Close this search box.

Hard slog: a weekend spent with TJM

2 April 2016


NZ Performance Car shadowed team TJM during round two of the 2015–’16 Demon Energy D1NZ National Drifting Championship to find out what really goes into running a team ”

The preparations for all the teams heading into any round of the Demon Energy D1NZ National Drifting Championship start long before the gate to the venue opens. Often there’ll be weeks and weeks of heading from the day job to the workshop for late nights spent prepping the cars to ensure it’s all go on race day. One of those hard-working teams is Team Jenkins Motorsport (TJM), made up of Pro driver Troy Jenkins and his younger brother Ben, who runs in Pro-Sport. The siblings are hard to miss on the grid, with their pair of immaculately presented Brian Roberts Towing–sponsored S-chassis standing out against often battle-scarred competitors — after all, this is a sport in which drivers push their cars well beyond the limit lap after lap, all in the name of putting on a show. We tagged along with the TJM team from race prep right through to loading the cars on the trailer after the event to give you guys a fly-on-the-wall look into what it takes to run a D1NZ team.


Before the big show!

TJM runs its two-car programme from a large workshop on the family property, where the pre-event work happens long into the night, as Troy explained. “A full bolt check is carried out on both cars. Here we check all suspension components and driveline bolts, including diff, axles and spacers. As we recently installed the Stance Suspension coilovers and a full adjustable arm kit [toe, camber, and traction arms] we had these aligned by Tarran at Tyretech North Shore. We then bolt-checked all these arms in our pre-event inspection.” At the same time all the fluids in the car are checked. Some fluids, like those in the diff and gearbox, are only periodically changed (or topped up if needed), but the engine oil is replaced ahead of each event.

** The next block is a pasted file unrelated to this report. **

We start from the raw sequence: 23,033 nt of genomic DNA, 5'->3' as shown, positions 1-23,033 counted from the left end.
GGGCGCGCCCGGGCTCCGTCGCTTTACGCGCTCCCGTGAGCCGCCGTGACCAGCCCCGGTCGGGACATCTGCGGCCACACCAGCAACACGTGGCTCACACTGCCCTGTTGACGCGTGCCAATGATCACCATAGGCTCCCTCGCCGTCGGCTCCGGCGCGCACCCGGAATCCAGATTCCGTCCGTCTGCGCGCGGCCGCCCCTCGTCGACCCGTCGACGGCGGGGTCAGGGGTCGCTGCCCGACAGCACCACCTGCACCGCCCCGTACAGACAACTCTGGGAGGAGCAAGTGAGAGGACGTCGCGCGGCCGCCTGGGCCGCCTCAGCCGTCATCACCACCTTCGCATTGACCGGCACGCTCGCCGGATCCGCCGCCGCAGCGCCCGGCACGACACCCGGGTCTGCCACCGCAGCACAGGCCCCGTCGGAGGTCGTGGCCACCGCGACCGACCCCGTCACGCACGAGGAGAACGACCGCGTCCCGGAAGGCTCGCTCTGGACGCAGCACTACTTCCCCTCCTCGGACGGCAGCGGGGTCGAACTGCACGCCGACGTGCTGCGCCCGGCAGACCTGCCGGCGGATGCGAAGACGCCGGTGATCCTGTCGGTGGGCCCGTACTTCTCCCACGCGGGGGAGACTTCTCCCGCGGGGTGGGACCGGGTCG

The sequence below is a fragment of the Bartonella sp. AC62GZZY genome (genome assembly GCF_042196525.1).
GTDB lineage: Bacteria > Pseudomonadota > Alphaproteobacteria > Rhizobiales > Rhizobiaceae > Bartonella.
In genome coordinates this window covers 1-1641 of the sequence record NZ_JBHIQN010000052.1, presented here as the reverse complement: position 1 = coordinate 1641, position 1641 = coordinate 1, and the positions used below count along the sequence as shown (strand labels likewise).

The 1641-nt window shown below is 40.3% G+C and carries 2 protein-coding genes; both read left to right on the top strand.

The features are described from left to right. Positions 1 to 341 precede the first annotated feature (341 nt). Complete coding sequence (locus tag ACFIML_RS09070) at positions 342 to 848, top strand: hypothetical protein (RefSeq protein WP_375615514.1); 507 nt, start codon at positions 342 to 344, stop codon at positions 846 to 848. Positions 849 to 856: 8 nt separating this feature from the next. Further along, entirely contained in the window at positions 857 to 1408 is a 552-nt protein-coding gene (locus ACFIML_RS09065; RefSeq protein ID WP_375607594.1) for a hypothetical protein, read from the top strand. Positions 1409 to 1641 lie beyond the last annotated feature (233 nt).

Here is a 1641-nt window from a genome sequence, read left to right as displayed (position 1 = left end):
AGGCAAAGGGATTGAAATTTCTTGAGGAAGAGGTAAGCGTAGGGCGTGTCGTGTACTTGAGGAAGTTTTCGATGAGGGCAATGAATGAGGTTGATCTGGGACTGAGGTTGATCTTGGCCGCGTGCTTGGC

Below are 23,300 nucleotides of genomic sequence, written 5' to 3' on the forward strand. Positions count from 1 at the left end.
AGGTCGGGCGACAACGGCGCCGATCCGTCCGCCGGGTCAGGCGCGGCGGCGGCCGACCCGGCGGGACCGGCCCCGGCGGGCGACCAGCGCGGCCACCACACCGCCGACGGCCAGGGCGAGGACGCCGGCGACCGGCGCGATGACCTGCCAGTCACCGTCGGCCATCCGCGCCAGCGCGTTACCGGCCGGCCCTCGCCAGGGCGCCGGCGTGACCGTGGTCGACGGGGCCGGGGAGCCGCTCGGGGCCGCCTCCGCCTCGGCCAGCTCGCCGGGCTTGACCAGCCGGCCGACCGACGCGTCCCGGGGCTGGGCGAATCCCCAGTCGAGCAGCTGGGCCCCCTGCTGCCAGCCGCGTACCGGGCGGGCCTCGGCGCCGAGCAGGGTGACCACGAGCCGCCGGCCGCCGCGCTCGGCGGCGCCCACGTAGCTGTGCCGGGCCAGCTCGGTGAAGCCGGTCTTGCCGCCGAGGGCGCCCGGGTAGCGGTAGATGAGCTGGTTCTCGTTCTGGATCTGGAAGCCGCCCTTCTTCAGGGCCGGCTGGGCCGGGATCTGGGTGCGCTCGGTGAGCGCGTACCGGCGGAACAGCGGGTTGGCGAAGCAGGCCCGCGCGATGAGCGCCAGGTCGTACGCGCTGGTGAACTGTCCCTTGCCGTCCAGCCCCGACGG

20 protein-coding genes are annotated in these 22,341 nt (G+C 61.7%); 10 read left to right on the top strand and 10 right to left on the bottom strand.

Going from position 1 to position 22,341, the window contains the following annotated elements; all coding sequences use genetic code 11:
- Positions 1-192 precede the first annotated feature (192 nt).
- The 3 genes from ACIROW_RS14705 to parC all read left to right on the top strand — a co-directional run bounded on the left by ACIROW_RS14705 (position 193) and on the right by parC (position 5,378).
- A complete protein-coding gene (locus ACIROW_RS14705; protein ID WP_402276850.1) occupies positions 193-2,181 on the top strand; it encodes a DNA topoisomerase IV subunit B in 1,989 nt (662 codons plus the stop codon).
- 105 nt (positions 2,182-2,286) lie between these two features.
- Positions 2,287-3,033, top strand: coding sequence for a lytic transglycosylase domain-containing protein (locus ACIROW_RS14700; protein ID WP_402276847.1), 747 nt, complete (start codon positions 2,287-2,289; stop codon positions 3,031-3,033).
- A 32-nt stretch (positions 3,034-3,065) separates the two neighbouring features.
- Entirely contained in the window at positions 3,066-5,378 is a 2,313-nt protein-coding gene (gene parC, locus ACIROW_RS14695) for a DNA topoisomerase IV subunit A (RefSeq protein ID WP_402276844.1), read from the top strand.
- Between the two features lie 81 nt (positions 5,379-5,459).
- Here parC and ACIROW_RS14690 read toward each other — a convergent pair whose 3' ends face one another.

Troy continued, “Ten litres of fresh Motul 300V 15-50 is poured into my RB30DET, while five litres of Motul 300V 10W-40 is poured into Ben’s SR20DET S13. As my RB30DET S15 runs on Gull E85 fuel, I changed the 100-micron fuel filter over to a new Speedflow one, too.”
The prep work is still not over, and thanks to Ben’s unplanned meeting with the wall at round one, which resulted in the need for a new Origin Labo bonnet and bits for the kit, the S13 was trailered back over to the North Shore to receive some fresh graphics at The Wrap Shop, a sponsor of Ben’s. Troy’s car was also trailered the hour’s drive to the North Shore, where it received similar work at his sponsor Big Brown Brothers, following the addition of a carbon Origin Labo bonnet.


On the road!

 It was now Thursday night, and time to load everything up onto three utes, two car trailers, and a tyre trailer. On board the TJM train to Tauranga’s Baypark were 52 tyres (a mixture of 265s for Troy and 235s for Ben), 150 litres of Gull E85, 40 litres of BP 98, one tyre machine, toolboxes, every spare you can imagine, six crew members and two drivers. When you’re this far away from home you need to be prepared, as anything can and likely will happen, so an extensive array of tools and spares is worth it. If you don’t take it, Murphy’s law almost guarantees that you will need it. Something as small as a five-cent part can end a weekend’s racing, or a chance at taking a podium. Preparation is a huge part of what makes a team successful.


Arriving at the track